Literary Precedents for The Man with a Load of Mischief

Martha Grimes
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Grimes is often compared to Agatha Christie, Dorothy L. Sayers, and Ngaio Marsh, all writers of a type of detective fiction known as the novel of detection, which flourished in the 1930s. The focus of novels of detection is the development of characters, and humor often appears.

Christie's influence on Grimes's work is most apparent in the settings.

Christie generally set her novels in small British villages not unlike Grimes's fictitious Long Piddleton; these settings create the novels' atmosphere and have technical advantages such as limiting the number of possible suspects.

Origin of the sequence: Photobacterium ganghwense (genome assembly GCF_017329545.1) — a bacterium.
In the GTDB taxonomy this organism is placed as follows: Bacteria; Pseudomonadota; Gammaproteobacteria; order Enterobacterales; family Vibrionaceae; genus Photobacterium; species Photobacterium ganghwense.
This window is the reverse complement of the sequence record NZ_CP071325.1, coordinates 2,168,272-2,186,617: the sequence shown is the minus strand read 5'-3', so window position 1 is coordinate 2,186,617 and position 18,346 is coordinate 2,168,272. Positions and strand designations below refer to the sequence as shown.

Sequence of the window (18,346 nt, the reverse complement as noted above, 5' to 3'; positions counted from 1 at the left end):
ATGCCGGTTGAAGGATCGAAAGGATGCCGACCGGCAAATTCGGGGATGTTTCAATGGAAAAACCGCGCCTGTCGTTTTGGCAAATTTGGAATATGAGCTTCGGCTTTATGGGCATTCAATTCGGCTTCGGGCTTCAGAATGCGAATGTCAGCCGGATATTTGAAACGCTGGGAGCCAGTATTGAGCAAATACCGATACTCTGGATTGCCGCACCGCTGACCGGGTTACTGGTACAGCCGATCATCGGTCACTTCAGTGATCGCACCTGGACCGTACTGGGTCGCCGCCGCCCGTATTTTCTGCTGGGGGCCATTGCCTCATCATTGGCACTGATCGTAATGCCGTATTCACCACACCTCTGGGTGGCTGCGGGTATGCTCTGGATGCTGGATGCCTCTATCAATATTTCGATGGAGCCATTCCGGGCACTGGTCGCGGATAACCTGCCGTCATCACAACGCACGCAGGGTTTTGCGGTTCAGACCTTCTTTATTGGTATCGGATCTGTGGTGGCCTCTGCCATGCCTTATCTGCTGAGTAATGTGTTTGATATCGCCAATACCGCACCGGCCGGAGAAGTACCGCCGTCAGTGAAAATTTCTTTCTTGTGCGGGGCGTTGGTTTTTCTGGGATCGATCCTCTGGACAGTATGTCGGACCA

Sayers also occasionally used a village setting, but Grimes seems to owe more to Sayers's characterization than to her settings. Sayers's detective, Lord Peter Wimsey, is more fully developed than Christie's rather flat detectives, whose personalities sometimes seem to consist of one or two eccentricities.

Grimes also develops the character of her detective as well as hinting...

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This section contains 391 words
(approx. 2 pages at 300 words per page)
Buy The Man with a Load of Mischief Short Guide
Copyrights
Beacham's Encyclopedia of Popular Fiction and Beacham's Guide to Literature for Young Adults
The Man with a Load of Mischief from Beacham's Encyclopedia of Popular Fiction and Beacham's Guide to Literature for Young Adults. ©2005-2006 Thomson Gale, a part of the Thomson Corporation. All rights reserved.
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